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Edward Espe Brown

Excerpts from Tomato Blessings and Radish Teachings: Recipes and Reflections

Stories of Ed's life and practice at Tassajara and with his teacher, Shunryu Suzuki

Introduction by DC

This wonderful book is now (4/03) out of print. I'm sure it will go back in print at some point. Along with the recipes, Ed tells many fine stories from his life and his days with Suzuki Roshi. These are excellent, quite personal practice stories. I remember when I was working on Crooked Cucumber I showed them to my now ex, Elin, who read them and said, shaking her head, that I should try to write such touching accounts. My agent would also urge me to get a more you-are-there feel and would send me Ed's stories as an example. Even back when I was head monk at Tassajara, Baker Roshi used to urge me to give direct, sincere, body and experience oriented lectures like Ed had the prior practice period. I just had to tell them I'd do my best but that I couldn't be Ed who oozes passion and depth. This is just one of the ways in which my dharma brother Ed (we were ordained together by Suzuki Roshi not long before he died) has been a teacher for me. I used to be jealous of him I think, but no more. I've accepted my fate. And maybe I learned something.

When I asked Ed if he'd let me interview him for this archive, he said that pretty much what he could remember of note was contained in these stories. He sent them to me before the book was finished, so they're in a slightly different form. No matter they're fine. I went through the book comparing what was there with what he'd sent me and decided to scan some more material from the book to make more complete his stories from the days when Tassajara was young and Suzuki was alive - that's pretty much what this historical archive is about.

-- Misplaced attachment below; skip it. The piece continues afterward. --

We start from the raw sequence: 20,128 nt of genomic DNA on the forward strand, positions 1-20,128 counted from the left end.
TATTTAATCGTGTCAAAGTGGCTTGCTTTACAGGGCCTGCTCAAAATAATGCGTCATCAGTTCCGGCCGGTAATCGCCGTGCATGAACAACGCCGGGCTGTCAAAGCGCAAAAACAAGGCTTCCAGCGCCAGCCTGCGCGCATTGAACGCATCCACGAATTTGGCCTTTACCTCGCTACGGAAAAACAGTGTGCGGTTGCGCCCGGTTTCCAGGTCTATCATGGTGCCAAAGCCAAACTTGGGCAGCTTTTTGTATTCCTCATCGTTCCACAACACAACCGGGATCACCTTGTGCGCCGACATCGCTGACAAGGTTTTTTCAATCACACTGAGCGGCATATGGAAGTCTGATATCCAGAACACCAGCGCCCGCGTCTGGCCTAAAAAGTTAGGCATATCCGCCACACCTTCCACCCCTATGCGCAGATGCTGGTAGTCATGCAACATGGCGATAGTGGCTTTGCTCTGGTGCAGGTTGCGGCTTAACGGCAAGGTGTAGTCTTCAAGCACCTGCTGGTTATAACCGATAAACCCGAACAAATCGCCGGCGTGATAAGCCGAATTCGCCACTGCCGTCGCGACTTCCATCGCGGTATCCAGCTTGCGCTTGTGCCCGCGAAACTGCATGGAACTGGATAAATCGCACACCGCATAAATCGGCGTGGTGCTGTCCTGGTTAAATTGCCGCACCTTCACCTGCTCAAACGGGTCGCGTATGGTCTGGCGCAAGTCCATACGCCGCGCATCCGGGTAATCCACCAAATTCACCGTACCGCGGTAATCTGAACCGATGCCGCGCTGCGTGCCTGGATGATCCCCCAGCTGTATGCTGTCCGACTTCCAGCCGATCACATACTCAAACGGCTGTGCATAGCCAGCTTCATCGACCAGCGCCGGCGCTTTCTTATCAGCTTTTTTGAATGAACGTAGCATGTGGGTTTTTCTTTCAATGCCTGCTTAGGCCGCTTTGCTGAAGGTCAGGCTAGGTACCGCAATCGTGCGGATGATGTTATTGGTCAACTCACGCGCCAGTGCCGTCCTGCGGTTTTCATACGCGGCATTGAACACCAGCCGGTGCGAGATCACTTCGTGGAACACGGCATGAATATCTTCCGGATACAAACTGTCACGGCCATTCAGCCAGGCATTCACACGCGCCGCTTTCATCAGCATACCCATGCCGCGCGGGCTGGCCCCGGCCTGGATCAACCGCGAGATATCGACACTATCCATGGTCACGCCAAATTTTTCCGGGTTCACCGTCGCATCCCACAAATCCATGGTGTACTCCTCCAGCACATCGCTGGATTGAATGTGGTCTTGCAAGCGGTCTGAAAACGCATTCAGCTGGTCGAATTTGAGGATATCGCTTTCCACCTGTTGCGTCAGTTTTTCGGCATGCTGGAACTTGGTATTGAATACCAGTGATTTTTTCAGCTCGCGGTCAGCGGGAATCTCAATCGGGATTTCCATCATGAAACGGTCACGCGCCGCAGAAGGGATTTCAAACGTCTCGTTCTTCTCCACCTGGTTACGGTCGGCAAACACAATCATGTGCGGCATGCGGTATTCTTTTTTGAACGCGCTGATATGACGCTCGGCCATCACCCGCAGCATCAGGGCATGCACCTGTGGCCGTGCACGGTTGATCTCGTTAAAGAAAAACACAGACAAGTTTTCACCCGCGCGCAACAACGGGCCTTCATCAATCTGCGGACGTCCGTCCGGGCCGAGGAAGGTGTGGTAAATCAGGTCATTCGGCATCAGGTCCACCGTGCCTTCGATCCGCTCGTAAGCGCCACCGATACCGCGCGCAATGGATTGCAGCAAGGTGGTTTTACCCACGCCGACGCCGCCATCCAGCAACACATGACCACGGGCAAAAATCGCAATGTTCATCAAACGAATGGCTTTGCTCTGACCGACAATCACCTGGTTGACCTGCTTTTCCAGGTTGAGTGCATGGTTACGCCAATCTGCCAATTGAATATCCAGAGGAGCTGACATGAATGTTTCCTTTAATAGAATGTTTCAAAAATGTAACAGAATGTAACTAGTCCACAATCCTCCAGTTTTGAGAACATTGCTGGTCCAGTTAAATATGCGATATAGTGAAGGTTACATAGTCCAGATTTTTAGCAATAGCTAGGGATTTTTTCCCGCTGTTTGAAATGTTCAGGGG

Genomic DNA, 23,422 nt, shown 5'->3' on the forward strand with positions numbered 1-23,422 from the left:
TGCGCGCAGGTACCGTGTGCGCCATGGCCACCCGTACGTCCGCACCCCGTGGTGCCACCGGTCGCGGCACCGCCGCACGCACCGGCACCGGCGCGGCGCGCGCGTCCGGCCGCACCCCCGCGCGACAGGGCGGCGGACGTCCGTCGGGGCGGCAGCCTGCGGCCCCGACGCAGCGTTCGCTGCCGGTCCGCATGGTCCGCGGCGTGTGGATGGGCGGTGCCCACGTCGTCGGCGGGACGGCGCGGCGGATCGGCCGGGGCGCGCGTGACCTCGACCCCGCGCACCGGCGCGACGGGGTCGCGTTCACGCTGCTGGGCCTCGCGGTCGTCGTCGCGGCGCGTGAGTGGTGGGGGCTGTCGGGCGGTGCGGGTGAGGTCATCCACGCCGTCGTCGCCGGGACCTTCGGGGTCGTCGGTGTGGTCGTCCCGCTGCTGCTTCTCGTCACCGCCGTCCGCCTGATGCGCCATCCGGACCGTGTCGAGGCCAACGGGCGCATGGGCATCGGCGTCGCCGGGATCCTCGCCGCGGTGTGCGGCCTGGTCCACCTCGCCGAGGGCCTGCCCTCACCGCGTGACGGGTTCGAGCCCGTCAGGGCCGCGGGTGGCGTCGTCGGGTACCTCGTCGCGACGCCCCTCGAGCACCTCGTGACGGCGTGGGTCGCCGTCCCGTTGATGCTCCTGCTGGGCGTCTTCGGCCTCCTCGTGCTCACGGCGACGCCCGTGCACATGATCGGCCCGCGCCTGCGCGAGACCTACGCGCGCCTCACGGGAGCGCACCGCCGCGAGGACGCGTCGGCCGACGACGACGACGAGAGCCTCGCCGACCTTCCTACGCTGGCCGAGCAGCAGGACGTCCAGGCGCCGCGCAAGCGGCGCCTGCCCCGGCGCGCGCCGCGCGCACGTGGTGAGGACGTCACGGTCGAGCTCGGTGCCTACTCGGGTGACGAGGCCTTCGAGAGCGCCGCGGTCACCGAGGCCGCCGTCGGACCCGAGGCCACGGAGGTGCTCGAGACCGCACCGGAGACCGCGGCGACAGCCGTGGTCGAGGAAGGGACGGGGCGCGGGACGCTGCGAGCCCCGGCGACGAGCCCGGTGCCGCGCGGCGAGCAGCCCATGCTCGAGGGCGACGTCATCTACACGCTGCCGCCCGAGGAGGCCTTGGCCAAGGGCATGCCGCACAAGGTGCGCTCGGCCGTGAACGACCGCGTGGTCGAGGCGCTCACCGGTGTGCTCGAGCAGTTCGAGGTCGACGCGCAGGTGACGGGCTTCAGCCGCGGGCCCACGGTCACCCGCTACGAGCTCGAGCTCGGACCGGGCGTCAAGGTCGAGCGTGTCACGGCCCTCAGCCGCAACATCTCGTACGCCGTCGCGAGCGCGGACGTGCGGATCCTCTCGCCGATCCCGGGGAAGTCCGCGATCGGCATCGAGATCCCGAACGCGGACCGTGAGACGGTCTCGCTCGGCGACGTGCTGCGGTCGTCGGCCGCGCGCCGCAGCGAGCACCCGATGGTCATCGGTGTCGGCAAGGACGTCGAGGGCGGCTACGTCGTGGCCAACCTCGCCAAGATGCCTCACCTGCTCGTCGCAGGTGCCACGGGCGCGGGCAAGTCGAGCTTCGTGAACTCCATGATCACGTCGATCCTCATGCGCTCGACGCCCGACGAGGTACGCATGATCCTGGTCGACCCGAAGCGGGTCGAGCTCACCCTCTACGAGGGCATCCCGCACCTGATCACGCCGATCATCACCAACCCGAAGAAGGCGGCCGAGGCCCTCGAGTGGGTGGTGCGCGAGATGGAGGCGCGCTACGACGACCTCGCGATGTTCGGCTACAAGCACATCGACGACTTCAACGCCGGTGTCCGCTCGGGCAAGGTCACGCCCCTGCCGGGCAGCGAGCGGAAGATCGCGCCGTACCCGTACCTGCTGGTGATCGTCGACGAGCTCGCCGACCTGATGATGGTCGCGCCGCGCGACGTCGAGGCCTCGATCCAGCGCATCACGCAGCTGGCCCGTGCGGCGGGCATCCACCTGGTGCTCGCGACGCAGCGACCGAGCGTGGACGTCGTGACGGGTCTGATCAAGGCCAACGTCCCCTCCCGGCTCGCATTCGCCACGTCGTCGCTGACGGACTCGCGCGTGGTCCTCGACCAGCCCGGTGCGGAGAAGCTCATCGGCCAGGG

I met Ed in 1966 when I came to the Zen Center. Though the drive to buy Tassajara was just beginning, and the ZC wouldn't own it till late December, he'd already been there cooking and learning that summer. I was on the early skeleton crew and was working some days in the tiny old kitchen there when Ed came down to take over. I worked with him a lot in those early days. I did a whole lot of searching for sources of food and equipment and supplies and buying and making deals for the kitchen and the guest dinning room (which is where I worked when there were guests). I was super high energy and frequently pretty manic. He was quite tolerant of me. We were working with a fraction of the staff they use there today - and a fraction of the space to do it in. It was a blast, but we were so overwhelmed with the workload that I would recruit guests to help us - or people who had wandered in to check the place out. They'd frequently become students. Ed would take them in and teach them to cut vegetables. Almost every meal, it seemed, I'd go to the old shack kitchen and tell Ed about late or unexpected guests who were hungry and he would grit his teeth and roll his eyes and wipe his brown and grunt and then he'd say he could do it. He never turned anyone down that I can remember. Also, people were ga-ga over the food he cooked - the bread, the casseroles, the desserts. It was an exciting and inspiring time.

And here are Ed's stories. - DC

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